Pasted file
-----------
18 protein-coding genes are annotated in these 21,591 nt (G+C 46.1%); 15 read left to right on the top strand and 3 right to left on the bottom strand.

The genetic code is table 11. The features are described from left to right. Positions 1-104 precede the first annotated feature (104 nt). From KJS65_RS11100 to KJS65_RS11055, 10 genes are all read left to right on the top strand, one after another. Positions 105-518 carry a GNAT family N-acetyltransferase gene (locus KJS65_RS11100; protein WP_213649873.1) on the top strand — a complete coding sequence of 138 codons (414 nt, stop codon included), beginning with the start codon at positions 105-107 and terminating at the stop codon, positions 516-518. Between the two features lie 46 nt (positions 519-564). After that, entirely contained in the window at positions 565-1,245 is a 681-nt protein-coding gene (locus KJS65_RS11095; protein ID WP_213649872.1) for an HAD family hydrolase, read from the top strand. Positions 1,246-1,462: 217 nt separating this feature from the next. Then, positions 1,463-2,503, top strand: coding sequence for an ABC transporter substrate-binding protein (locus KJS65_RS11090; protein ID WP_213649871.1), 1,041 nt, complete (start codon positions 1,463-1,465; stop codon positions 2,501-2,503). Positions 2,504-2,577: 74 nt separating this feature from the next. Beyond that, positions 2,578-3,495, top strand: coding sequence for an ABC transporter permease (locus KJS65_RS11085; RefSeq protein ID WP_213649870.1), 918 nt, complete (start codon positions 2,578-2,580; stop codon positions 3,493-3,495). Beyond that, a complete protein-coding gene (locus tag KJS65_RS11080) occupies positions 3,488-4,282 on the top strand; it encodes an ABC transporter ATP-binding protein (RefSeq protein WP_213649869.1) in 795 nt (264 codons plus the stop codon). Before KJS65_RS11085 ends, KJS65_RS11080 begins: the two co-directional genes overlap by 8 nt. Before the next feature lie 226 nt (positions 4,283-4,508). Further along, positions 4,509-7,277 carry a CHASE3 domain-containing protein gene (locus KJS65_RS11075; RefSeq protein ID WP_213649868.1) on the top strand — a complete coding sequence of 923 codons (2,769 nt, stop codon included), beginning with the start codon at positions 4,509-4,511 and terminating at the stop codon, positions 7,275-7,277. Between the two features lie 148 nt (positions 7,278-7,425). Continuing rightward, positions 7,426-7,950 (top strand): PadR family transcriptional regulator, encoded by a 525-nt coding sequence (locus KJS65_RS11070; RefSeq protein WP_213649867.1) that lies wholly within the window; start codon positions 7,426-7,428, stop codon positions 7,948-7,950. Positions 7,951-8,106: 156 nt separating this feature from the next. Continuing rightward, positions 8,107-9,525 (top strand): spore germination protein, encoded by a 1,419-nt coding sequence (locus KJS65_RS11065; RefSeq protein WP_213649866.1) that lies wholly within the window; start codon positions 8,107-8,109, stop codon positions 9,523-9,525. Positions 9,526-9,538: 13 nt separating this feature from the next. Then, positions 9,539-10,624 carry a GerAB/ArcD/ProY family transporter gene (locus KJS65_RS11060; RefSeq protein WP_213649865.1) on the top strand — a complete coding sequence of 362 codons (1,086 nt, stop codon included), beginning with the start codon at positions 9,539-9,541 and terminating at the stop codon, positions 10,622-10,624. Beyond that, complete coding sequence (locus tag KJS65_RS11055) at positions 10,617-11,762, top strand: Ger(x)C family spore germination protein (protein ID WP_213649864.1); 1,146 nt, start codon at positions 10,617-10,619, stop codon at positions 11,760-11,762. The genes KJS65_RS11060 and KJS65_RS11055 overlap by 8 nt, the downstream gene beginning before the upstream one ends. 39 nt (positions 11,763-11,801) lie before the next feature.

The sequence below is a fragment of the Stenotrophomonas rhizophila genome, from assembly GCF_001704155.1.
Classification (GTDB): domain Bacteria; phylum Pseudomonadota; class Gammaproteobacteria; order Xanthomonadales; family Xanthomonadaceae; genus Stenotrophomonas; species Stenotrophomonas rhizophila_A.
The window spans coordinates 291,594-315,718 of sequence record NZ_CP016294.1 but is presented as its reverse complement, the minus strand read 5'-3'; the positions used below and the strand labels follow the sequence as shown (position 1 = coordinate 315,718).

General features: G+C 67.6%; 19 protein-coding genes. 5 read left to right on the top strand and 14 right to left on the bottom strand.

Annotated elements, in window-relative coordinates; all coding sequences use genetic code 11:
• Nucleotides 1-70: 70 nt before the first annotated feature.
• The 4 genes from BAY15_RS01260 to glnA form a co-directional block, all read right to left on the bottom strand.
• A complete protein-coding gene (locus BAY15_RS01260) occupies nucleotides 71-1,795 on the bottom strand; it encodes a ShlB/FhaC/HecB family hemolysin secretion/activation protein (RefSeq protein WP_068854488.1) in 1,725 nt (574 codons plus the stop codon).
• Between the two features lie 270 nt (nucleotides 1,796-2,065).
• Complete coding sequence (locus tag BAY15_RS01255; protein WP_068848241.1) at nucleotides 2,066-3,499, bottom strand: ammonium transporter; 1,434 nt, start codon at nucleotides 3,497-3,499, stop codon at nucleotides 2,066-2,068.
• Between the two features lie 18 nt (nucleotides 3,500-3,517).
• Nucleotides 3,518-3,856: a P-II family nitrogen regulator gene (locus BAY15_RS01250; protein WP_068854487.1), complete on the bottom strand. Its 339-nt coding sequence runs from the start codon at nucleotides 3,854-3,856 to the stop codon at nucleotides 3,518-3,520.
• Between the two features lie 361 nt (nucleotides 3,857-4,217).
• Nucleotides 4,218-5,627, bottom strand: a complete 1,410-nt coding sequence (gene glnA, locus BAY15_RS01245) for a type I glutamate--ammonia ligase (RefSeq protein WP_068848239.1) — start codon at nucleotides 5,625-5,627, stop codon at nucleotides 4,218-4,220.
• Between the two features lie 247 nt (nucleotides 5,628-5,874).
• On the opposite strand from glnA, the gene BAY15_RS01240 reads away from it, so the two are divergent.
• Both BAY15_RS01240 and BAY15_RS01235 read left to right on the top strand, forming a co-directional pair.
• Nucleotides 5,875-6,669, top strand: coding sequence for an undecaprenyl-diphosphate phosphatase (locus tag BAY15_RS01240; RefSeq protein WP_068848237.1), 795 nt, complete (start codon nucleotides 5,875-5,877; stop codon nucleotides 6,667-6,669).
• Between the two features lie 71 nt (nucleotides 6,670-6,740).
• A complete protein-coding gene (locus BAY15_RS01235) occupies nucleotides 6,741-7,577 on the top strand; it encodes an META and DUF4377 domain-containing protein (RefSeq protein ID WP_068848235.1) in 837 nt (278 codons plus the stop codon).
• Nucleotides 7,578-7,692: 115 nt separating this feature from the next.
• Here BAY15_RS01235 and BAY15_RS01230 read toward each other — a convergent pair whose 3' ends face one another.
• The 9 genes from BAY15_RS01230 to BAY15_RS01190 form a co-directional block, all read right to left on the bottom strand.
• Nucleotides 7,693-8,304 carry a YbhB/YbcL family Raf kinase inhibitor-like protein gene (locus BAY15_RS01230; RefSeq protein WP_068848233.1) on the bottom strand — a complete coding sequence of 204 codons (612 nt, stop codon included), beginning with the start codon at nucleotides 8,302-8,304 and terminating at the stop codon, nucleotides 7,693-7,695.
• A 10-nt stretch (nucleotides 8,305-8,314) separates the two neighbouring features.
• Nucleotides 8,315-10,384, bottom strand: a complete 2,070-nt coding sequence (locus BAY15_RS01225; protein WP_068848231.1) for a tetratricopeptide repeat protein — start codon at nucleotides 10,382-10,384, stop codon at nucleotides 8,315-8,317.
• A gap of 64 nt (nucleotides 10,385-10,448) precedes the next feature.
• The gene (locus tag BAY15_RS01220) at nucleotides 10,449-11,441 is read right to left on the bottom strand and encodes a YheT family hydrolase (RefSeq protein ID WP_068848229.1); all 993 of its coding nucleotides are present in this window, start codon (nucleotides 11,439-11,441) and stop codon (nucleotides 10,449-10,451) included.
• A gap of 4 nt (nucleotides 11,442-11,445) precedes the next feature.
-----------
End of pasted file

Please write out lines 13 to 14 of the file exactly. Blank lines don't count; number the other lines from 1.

• Between the two features lie 18 nt (nucleotides 3,500-3,517).
• Nucleotides 3,518-3,856: a P-II family nitrogen regulator gene (locus BAY15_RS01250; protein WP_068854487.1), complete on the bottom strand. Its 339-nt coding sequence runs from the start codon at nucleotides 3,854-3,856 to the stop codon at nucleotides 3,518-3,520.